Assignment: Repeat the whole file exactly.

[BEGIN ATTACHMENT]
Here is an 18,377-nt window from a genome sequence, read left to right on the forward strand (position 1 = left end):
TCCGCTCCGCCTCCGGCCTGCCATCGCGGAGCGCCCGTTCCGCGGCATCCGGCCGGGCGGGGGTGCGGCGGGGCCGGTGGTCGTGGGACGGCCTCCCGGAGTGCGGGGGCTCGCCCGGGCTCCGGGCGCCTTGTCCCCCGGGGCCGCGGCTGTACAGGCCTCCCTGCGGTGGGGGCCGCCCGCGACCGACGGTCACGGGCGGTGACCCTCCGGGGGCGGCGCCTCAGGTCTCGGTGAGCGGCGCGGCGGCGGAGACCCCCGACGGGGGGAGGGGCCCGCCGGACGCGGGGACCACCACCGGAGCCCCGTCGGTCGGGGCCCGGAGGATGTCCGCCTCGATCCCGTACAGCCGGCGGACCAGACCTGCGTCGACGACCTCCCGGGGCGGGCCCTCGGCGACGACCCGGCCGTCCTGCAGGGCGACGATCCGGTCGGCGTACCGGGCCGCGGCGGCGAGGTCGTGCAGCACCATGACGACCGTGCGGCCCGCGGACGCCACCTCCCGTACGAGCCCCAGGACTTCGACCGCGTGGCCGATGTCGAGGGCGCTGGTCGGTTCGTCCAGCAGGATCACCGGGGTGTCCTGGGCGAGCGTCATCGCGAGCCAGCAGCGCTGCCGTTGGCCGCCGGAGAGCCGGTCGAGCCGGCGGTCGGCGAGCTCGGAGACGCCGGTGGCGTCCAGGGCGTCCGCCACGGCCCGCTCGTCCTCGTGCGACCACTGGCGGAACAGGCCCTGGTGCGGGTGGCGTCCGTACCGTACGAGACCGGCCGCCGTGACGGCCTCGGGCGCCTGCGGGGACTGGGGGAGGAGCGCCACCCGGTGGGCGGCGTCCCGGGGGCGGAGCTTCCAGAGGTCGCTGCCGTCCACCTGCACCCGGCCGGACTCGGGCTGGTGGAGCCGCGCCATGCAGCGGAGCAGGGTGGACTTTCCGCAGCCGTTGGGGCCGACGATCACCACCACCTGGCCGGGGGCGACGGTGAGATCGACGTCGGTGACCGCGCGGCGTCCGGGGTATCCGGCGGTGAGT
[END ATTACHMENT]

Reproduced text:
Here is an 18,377-nt window from a genome sequence, read left to right on the forward strand (position 1 = left end):
TCCGCTCCGCCTCCGGCCTGCCATCGCGGAGCGCCCGTTCCGCGGCATCCGGCCGGGCGGGGGTGCGGCGGGGCCGGTGGTCGTGGGACGGCCTCCCGGAGTGCGGGGGCTCGCCCGGGCTCCGGGCGCCTTGTCCCCCGGGGCCGCGGCTGTACAGGCCTCCCTGCGGTGGGGGCCGCCCGCGACCGACGGTCACGGGCGGTGACCCTCCGGGGGCGGCGCCTCAGGTCTCGGTGAGCGGCGCGGCGGCGGAGACCCCCGACGGGGGGAGGGGCCCGCCGGACGCGGGGACCACCACCGGAGCCCCGTCGGTCGGGGCCCGGAGGATGTCCGCCTCGATCCCGTACAGCCGGCGGACCAGACCTGCGTCGACGACCTCCCGGGGCGGGCCCTCGGCGACGACCCGGCCGTCCTGCAGGGCGACGATCCGGTCGGCGTACCGGGCCGCGGCGGCGAGGTCGTGCAGCACCATGACGACCGTGCGGCCCGCGGACGCCACCTCCCGTACGAGCCCCAGGACTTCGACCGCGTGGCCGATGTCGAGGGCGCTGGTCGGTTCGTCCAGCAGGATCACCGGGGTGTCCTGGGCGAGCGTCATCGCGAGCCAGCAGCGCTGCCGTTGGCCGCCGGAGAGCCGGTCGAGCCGGCGGTCGGCGAGCTCGGAGACGCCGGTGGCGTCCAGGGCGTCCGCCACGGCCCGCTCGTCCTCGTGCGACCACTGGCGGAACAGGCCCTGGTGCGGGTGGCGTCCGTACCGTACGAGACCGGCCGCCGTGACGGCCTCGGGCGCCTGCGGGGACTGGGGGAGGAGCGCCACCCGGTGGGCGGCGTCCCGGGGGCGGAGCTTCCAGAGGTCGCTGCCGTCCACCTGCACCCGGCCGGACTCGGGCTGGTGGAGCCGCGCCATGCAGCGGAGCAGGGTGGACTTTCCGCAGCCGTTGGGGCCGACGATCACCACCACCTGGCCGGGGGCGACGGTGAGATCGACGTCGGTGACCGCGCGGCGTCCGGGGTATCCGGCGGTGAGT